RELIGIOUS OPPOSITION TO EQUALITY: THERE’S MORE TO IT THAN YOU THINK
- You decide to be married; someone else decides if your relationship qualifies as de facto. Marriage places spouse as senior next-of-kin automatically.
- You have to live together for two years to be considered a de facto couple. Marriage is immediately recognised.
- Difficult in an emergency to prove your de facto relationship. Your rights can be challenged/ overridden by blood relations: again, marriage places spouse as senior next-of-kin automatically.
- If you’re married you have instant recognition if one partner dies intestate (without a will). De facto rights can be overridden by ‘blood relatives’.
- There is significant potential for same-sex spouses to be disenfranchised if their partner has children from another relationship and dies intestate, if they have not cohabited more than two years.
- adoption rights
- stigma associated with the ‘other thing’ that isn’t marriage
- right to make medical decisions on behalf of partner
- interstate/national recognition of union
- international recognition of union
- right to list partner on death certificate
From the Australian Marriage Equality website
This contrasts to de facto couples who must live together for a certain period before they are deemed to have legal rights.
A marriage certificate also allows married partners to easily prove their legal rights if challenged, for example in emergency situations. The capacity to quickly and easily prove one’s relationship status is particularly important for same-sex partners because prejudice against same-sex relationships can mean legal rights are denied.
Another practical benefit of marriage is that it is a widely recognised legal relationship. The criteria for establishing de facto status, and the rights ascribed to de facto partners, are different between the Australian states and between Australia and other nations.
To address the practical legal problems faced by unmarried same-sex partners, some people advocate civil unions.
“Civil union” is a generic term that includes a registered partnership, a civil partnership, and all other formally-recognised personal union. However, civil unions do not offer the same legal benefits as marriage, even when the law says they should. This is because they are not as widely understood or respected. Several recent reports into the operation of civil schemes in Europe and North America confirm that civil unions are not always recognised by hospitals, schools, insurers and even government officials.
Lack of recognition is also a problem when civil union partners travel inter-state or internationally. But even if a solution can be found to these practical problems, legal unions other than marriage do not give same-sex couples the same social and cultural recognition that comes with marriage. In the words of American marriage equality advocate, Beth Robinson, “nobody writes songs about civil unions”.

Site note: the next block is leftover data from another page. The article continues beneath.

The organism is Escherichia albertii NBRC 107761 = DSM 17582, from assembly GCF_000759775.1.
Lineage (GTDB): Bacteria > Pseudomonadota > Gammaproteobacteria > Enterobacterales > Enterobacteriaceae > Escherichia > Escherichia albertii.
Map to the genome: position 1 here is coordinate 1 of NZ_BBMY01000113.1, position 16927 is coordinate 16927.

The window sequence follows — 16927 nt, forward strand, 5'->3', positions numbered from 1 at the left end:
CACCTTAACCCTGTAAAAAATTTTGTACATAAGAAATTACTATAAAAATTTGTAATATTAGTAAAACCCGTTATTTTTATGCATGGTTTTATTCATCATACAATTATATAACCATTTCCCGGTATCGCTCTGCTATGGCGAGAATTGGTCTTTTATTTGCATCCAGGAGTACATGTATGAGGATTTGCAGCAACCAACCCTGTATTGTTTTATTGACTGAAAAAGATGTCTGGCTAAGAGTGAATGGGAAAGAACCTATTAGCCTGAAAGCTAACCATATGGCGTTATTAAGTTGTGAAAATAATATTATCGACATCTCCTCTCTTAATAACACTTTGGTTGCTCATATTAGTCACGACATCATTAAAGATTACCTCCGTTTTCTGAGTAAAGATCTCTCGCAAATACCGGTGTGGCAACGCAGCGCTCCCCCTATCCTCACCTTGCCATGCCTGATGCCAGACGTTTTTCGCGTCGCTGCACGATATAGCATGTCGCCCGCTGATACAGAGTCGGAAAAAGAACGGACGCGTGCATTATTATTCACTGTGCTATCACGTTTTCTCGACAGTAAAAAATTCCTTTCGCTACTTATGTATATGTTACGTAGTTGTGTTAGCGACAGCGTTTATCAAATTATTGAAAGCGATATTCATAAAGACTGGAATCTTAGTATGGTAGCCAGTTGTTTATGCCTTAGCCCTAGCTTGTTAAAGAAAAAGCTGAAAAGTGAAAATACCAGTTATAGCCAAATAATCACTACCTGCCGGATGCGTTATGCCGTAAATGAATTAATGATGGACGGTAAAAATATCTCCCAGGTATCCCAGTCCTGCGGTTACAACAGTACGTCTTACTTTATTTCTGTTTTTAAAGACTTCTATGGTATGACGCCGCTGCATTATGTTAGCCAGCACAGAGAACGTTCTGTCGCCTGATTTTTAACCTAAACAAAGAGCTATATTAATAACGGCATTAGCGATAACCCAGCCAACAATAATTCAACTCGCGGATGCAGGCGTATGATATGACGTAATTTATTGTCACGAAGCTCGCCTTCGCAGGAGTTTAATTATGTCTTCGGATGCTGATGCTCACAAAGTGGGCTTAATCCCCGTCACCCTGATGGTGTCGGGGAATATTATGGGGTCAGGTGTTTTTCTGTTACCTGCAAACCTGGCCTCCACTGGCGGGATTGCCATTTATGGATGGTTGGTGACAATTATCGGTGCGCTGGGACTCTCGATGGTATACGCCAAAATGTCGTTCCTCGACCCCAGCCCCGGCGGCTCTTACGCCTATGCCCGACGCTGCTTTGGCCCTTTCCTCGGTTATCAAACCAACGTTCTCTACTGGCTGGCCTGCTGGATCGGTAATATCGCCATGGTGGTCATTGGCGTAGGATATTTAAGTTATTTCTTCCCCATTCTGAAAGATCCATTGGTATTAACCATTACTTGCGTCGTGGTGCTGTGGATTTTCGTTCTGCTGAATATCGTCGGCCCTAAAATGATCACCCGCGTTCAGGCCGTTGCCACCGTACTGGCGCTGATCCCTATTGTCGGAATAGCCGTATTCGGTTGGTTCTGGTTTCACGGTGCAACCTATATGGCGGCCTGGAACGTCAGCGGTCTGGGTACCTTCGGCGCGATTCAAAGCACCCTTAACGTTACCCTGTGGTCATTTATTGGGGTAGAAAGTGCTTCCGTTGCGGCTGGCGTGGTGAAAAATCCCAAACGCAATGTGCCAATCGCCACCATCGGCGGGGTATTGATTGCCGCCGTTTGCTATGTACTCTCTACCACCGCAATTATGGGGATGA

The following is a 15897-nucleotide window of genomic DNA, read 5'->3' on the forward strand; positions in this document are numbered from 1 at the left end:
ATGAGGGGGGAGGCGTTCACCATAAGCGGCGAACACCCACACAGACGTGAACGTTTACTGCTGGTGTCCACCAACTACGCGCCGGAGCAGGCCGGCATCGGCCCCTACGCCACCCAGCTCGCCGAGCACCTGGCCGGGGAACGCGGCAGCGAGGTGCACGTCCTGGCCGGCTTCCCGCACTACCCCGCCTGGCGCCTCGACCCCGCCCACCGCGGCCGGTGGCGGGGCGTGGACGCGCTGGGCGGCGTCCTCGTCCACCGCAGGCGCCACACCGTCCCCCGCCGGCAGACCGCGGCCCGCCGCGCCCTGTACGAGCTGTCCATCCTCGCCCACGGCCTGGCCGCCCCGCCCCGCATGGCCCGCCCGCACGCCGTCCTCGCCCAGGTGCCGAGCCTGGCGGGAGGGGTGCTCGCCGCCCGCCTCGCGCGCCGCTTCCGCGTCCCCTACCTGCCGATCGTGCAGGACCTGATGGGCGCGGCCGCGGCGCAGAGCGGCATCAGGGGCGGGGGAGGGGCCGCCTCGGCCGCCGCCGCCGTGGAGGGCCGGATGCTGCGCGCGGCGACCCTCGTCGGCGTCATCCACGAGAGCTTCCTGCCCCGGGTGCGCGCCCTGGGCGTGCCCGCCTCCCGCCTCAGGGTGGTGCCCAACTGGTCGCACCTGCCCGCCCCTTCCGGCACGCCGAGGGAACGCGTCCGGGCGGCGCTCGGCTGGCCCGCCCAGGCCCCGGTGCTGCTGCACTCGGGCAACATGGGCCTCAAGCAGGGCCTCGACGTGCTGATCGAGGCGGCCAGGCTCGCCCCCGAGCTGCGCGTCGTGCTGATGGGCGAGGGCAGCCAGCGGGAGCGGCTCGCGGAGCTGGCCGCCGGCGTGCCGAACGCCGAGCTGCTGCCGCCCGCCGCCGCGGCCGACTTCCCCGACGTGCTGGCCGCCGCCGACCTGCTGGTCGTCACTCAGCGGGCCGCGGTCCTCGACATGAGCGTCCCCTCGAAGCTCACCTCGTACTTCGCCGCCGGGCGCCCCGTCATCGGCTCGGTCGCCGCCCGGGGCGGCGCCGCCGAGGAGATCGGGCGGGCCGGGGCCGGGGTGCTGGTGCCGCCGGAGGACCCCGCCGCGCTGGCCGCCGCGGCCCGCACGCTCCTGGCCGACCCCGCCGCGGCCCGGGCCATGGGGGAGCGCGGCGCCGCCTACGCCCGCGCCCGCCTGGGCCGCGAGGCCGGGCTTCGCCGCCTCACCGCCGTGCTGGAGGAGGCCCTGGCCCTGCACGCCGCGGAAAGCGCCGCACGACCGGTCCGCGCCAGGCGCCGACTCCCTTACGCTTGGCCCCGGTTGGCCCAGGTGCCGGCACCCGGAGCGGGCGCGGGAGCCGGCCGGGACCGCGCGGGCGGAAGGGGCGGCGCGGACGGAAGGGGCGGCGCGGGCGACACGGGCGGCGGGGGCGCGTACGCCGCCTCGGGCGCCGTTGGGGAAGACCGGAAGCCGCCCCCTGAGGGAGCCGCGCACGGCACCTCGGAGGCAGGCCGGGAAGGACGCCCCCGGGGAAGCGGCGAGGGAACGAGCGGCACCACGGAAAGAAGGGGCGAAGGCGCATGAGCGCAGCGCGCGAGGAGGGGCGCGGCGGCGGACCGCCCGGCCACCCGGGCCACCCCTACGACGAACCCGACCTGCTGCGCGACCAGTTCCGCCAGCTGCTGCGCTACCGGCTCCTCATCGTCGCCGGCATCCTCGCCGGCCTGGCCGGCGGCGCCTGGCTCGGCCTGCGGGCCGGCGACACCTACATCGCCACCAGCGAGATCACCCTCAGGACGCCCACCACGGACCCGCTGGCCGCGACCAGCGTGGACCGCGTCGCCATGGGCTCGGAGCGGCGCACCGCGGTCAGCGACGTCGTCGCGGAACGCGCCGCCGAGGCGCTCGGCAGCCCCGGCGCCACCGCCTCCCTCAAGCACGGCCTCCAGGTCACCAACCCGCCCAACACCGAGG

Worse, according to the reports mentioned above civil unions may actually encourage discrimination against same-sex partners and downgrade the status of their relationships by entrenching a second-class status .
Civil rights historians like Barbara Cox have drawn the parallel between civil unions and former “Jim Crow laws” in the American south.
“…restricting same-sex couples to civil unions is reminiscent of the racism that relegated African-Americans to separate railroad cars and separate schools. Our society’s experiences with ‘separate and equal’ have shown that separation can never result in equality because the separation is based on a belief that a distance needs to be maintained between those in the privileged position and those placed in the inferior position.”
Civil unions have not only not fulfilled their promise of equal rights and respect for same-sex couples, they appear to have made matters worse. Instead of eliminating discrimination they have entrenched it. Instead of removing stigma they have inflamed it. Instead of being a step towards full equality they are a step away.
This is probably why same-sex couples consistently show they prefer marriage to other forms of legal recognition. In US states where both marriage and civil unions are available to same-sex couples the result is always a higher take-up rate for marriage.[xi]
This is consistent with Australian research which shows that only 25.6% of same-sex de facto partners would chose to be in a civil union, and only 17.7% would remain as de factos. Of those currently in a state same-sex civil union 78.3% would prefer to be married under Australian law.
Alternatives to marriage are important for providing legal security and/or formal recognition for those partners who do not wish to marry. In Australia we are lucky to have strong legal protections for cohabiting de facto couples and some of the best state civil union schemes in the world. But there is one piece missing from the jigsaw of legal options available to Australian couples. That piece is marriage for same-sex partners.
[xi] “Marriage, registration and dissolution by same-sex couples in the U.S.”, The Williams Institute, July 2008, http://